One thought: Explain this behavior to the person who invested the $9k as they may be in a position to help you talk some sense into this guy. Surely, they didn't fund the business for the money to be used as a personal piggy bank.
The real answer here is, as you stated, get a lawyer.
The second answer here is, what did you agree to when you formed the partnership? Do you have any documents that say how to dissolve it? Or what to do when somebody wants out? You'll need to follow those rules. And a lawyer will walk you through that and any other financial and legal obligations that you might need to work through, based on your partnership agreement and the local laws.
But supposing you don't have anything along those lines...
I personally love the concept of a shotgun clause. Any potential profit-earning endeavor I do, I try to put one in.
It's basically the same as the idea of cake cutting, where one person can cut the cake, and the other person gets to choose which half they want. It ensures that the first person doesn't cut the cake unfairly, because they don't know which half they'll end up with.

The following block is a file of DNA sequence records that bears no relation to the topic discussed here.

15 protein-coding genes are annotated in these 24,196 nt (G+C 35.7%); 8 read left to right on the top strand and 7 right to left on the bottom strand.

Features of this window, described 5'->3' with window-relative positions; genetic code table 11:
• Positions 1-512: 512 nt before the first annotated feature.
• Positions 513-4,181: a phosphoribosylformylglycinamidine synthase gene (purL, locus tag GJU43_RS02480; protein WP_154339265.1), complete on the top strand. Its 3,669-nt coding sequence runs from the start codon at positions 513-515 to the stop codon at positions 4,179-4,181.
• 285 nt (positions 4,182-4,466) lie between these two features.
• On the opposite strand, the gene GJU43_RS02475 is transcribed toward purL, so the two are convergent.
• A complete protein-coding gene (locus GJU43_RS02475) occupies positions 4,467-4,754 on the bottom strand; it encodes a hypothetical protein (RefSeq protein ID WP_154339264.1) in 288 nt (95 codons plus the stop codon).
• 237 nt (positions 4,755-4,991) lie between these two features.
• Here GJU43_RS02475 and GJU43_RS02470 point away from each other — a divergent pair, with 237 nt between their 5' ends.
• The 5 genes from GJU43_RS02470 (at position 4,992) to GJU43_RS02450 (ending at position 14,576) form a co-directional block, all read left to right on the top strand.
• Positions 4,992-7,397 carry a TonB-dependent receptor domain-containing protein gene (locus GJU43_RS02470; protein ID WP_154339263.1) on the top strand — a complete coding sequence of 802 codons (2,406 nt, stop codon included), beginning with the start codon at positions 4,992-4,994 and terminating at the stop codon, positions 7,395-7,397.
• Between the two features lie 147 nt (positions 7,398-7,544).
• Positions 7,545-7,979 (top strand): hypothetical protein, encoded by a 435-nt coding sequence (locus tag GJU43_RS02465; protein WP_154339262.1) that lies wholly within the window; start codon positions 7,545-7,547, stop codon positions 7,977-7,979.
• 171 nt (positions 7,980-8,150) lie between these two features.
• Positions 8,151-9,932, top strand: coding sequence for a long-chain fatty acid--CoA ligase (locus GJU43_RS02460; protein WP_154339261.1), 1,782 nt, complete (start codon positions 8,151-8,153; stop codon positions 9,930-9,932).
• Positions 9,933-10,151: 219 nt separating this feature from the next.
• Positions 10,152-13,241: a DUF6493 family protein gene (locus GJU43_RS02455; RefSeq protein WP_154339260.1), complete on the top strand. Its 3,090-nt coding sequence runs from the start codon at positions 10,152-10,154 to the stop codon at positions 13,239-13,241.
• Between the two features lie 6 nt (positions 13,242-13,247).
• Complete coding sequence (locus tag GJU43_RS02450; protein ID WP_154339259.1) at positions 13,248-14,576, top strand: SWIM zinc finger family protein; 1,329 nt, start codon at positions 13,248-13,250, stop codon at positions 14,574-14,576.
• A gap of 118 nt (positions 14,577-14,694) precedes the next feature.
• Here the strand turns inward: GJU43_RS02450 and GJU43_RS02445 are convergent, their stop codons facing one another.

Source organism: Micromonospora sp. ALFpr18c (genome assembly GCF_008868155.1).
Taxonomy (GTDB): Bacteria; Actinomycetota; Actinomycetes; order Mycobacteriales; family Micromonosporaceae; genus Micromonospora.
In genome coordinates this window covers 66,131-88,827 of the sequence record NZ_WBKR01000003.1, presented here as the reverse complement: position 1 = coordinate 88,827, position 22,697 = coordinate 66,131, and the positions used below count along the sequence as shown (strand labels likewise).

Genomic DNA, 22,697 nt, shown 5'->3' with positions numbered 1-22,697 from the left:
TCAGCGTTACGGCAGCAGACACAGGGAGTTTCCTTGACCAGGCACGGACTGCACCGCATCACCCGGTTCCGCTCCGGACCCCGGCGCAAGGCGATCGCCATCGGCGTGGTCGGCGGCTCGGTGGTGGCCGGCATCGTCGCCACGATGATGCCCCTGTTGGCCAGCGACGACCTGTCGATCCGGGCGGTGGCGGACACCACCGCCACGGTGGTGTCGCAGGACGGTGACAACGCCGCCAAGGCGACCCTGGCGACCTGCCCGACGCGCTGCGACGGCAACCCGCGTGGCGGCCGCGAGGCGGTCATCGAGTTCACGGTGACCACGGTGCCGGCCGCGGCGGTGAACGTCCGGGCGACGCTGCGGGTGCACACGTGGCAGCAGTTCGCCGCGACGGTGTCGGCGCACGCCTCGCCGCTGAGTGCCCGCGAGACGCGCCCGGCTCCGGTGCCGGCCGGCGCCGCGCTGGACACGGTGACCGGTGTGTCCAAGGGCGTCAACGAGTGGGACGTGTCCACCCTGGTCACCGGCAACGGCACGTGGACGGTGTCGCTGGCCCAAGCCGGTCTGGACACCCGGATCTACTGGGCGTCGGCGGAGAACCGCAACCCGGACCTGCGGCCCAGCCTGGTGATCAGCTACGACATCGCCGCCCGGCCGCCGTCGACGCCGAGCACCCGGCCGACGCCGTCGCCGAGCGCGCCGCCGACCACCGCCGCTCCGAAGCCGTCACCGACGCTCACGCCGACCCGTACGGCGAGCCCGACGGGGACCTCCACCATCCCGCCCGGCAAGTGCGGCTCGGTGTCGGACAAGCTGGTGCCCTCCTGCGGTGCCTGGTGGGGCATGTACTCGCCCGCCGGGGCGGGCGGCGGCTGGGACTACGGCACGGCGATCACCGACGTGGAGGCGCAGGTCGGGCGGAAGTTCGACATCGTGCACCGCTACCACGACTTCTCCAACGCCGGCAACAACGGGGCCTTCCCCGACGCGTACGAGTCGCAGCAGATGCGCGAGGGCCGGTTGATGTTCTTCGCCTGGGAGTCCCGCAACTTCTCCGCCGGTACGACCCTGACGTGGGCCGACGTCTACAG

With a shotgun clause, the person who invokes the clause gets to name the price per share, and the other person gets to decide whether they sell their shares to the other, or buy the shares from the other. It's not a perfect system, but it does solve a lot of problems.
If your partner isn't willing to sell out for less than $100,000, then that would assume that's how much he values half the company. It would follow that he's willing to buy for that much too. Start by telling him that the partnership is over, and that since he is valuing his shares at > $100,000, that you will sell yours to him for that much.
He's likely to say that he won't do that, but it might get him to realize he needs to be reasonable. Whether you signed an agreement that included a shotgun clause or not, you might be able to get him to agree that it's a fair way to terminate the partnership.